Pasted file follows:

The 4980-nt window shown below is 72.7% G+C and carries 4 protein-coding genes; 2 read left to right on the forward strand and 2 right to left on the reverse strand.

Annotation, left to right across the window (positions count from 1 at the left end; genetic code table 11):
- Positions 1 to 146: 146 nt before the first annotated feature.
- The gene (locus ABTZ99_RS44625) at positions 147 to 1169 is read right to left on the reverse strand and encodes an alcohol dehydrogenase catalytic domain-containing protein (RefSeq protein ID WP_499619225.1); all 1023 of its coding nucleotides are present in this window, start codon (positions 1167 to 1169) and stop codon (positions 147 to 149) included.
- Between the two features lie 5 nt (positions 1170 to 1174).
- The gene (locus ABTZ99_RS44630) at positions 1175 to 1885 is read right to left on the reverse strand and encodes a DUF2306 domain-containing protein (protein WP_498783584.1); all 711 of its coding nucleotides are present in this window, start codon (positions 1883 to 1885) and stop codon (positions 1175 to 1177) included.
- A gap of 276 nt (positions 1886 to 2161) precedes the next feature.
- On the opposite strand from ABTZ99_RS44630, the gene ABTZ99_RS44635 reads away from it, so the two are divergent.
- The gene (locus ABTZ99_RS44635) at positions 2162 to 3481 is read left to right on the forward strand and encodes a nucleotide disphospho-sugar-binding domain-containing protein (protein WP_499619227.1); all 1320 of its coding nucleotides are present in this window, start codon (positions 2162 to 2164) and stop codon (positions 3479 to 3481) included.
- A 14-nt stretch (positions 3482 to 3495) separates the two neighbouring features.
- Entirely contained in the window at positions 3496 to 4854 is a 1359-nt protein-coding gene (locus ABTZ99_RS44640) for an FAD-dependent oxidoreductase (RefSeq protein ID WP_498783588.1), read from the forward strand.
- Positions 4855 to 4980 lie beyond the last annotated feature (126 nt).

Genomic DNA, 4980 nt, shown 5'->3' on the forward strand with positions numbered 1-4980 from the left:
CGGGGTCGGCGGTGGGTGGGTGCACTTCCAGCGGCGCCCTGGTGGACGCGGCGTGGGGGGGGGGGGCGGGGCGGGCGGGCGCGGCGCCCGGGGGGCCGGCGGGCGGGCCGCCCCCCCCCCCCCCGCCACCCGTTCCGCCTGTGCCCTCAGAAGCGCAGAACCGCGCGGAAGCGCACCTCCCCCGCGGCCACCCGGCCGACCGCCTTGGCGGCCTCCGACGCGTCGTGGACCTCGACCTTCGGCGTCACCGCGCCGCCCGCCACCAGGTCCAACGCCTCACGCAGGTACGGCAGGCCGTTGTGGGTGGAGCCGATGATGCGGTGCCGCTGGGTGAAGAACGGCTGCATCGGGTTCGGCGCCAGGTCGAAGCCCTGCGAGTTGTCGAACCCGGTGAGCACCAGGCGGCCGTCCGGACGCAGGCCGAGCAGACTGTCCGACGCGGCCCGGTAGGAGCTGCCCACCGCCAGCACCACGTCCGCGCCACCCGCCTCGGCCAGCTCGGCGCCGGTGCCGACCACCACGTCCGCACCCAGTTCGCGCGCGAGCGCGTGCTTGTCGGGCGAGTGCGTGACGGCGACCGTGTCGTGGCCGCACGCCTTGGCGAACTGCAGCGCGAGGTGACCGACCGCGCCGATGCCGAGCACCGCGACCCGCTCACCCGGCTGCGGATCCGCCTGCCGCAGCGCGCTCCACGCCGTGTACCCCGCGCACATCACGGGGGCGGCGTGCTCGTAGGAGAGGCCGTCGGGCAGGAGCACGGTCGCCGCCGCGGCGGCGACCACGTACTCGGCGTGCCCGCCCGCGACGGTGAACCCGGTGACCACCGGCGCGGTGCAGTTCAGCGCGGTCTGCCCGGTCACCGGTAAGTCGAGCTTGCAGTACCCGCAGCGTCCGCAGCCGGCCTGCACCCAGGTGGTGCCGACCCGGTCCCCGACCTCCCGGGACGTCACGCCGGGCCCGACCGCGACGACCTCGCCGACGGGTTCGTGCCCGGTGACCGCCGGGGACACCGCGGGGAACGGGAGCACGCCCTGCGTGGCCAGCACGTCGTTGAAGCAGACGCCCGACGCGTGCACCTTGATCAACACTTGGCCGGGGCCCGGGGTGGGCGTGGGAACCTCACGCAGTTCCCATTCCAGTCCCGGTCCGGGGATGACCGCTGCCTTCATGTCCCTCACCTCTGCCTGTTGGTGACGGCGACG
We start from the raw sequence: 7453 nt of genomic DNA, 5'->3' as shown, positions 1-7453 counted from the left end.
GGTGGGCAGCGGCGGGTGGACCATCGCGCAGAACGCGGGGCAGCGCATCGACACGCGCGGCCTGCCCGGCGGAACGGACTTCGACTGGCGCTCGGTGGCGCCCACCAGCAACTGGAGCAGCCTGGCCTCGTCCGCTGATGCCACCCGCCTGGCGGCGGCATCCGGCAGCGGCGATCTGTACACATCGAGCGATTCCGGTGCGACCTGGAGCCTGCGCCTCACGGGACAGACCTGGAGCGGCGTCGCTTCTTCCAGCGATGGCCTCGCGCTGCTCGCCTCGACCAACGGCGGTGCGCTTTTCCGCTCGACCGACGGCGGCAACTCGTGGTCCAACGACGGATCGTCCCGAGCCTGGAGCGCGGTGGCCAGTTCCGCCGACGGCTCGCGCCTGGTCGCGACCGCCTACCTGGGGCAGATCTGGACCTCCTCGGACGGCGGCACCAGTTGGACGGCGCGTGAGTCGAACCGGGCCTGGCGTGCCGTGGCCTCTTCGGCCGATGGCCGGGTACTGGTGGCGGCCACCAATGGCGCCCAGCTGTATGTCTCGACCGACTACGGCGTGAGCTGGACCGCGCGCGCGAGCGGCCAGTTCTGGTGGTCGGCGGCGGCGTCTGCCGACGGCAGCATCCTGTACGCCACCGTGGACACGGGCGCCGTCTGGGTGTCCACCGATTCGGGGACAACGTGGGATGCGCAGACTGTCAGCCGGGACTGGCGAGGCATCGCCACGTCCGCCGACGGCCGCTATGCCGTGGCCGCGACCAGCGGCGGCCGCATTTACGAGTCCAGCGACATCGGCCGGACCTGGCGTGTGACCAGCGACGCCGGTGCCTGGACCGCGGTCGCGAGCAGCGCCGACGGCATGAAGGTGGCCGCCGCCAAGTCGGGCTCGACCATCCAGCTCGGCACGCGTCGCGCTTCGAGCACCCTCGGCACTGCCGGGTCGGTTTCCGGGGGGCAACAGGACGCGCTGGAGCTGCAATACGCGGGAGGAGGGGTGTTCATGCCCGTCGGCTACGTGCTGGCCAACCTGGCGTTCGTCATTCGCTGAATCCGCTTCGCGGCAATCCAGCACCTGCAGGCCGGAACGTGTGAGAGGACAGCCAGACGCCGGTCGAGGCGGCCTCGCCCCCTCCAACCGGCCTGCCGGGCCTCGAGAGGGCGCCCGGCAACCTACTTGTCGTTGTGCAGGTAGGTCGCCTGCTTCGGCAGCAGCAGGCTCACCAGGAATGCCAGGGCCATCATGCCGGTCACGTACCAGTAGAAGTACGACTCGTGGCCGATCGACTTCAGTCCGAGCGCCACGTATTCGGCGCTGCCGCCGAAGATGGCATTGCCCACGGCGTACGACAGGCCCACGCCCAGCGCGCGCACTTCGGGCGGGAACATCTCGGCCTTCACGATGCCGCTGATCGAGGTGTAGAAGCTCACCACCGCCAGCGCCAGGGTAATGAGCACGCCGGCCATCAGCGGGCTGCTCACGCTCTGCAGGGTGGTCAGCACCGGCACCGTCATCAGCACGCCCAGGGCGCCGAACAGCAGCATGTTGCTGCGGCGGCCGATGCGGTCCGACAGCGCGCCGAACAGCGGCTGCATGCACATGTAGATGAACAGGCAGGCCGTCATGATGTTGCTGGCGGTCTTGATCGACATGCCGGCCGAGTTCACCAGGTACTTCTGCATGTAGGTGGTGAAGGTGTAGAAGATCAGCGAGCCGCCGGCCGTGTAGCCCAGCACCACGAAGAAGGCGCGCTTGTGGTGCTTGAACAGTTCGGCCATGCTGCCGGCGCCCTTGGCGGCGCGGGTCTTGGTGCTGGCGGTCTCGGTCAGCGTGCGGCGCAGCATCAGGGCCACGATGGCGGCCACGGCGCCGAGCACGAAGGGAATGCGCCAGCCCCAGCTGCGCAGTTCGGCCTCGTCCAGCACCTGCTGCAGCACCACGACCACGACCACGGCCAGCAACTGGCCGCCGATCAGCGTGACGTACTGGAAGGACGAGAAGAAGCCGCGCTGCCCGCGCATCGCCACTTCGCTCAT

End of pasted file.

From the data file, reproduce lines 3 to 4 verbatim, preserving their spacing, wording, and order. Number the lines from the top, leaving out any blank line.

- Positions 1 to 146: 146 nt before the first annotated feature.
- The gene (locus ABTZ99_RS44625) at positions 147 to 1169 is read right to left on the reverse strand and encodes an alcohol dehydrogenase catalytic domain-containing protein (RefSeq protein ID WP_499619225.1); all 1023 of its coding nucleotides are present in this window, start codon (positions 1167 to 1169) and stop codon (positions 147 to 149) included.